The Elder Scrolls series has become one of the biggest franchises in gaming with its most recent installment in the mainline series, Skyrim, selling a whopping 20 million units. (Thats the vanilla release only. Not including the millions of releases since) Regardless of your opinion of Skyrim, Elder Scrolls as a whole can be considered one of the best franchises in gaming. With its great role playing ability of immersing players into its vast world with unique history, character building, and its extremely deep lore to keep you interested. All franchises has their beginnings though. Today we are here to talk about the first Elder Scrolls game, The Elder Scrolls: Arena.
The Elder Scrolls Arena was much different than we know of the franchise today in its early development. It didn’t have an open world, and RPG elements. Instead, it was a first person game where you traveled across the fantasy world of Tamriel to fight in (Take a guess) arena tournaments. However as development continued, side-quests became more important than the tournament aspect, ideas to dungeon crawl to find equipment, and one thing led to another. It kickstarted a series which would later be a juggernaut and gaming powerhouse. Why is the game still called Arena even though an actual arena doesn’t even show up till TES: Morrowind? Funny story actually. They already ordered the advertisements for the arena fighting game. They tried to play it off by saying, “Oh, its because Tamriel at the time was like an arena!” but we all know the truth now. No need to believe the lies. (Lies would later become a big feature of Oblivion and Skyrim 😉 )
The Journey Begins in the Imperial Prison
All stories have their beginnings. You wake up in the Imperial prison. You are one of the few who know about Emperor Uriel Septim VII being imprisoned in another dimension, and impersonated by Jagar Tharn. You are guided by the ghost of now deceased, Ria Silman who was Septim’s apprentice. The only way to defeat Tharn is to collect 8 pieces of the staff of chaos, which is scattered all across Tamriel, and defeat the Battle Mage yourself in the Imperial City. Thats all really. A pretty basic fantasy story at the time but it makes for an epic quest to have to travel all across Tamriel.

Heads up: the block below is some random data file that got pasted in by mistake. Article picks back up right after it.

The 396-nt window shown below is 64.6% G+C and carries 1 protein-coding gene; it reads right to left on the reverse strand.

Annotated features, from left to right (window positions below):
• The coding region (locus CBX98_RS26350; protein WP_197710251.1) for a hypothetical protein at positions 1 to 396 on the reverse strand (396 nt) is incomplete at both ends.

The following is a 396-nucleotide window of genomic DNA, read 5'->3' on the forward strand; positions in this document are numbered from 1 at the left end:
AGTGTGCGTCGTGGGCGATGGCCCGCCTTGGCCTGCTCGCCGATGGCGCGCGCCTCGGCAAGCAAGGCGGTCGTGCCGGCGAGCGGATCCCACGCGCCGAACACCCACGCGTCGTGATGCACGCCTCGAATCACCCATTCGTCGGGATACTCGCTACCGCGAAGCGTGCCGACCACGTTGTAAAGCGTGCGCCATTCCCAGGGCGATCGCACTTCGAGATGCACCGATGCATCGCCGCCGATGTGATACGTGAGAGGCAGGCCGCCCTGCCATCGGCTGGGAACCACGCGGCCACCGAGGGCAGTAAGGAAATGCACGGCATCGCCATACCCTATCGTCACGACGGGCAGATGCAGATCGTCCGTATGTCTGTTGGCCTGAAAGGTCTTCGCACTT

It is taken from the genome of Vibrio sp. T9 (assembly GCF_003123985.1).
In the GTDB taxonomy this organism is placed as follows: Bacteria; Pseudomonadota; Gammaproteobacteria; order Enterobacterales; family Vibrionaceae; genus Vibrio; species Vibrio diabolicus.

From the very beginning its very apparent the controls are dated as hell. Not great when it comes to playing it in the modern era. Unlike TES: Daggerfall which offers modern controls, it offers no other option to play from its clunky, messy, and sometimes atrocious controls. It mixes a point and click adventure and a action game into one. You click and hold your mouse to move depending to where you point on the screen. Its clunky as all hell. Even jumping forward isn’t simple. Move forward while pressing jump key, right? Not right. It requires you to stay in place and press two different keys at the same time. Its possible to jump forward in a kind of traditional way but the way to execute that is even more clunkyer somehow. The mouse is also used to interact with objects and to combat enemies. The combat is meh. Skyrim tier swing at it until it dies. There’s no deep magic system or many weapons so strategy isn’t much of an option. Buy a ton of potions, and swing like you are Babe Ruth at a home run derby. Interacting with things is fine but sometimes feels unresponsive. This game requires real time action. When simply touching something is clunky or unresponsive, its going to a bad day. Or for me, a bad month spent on this game.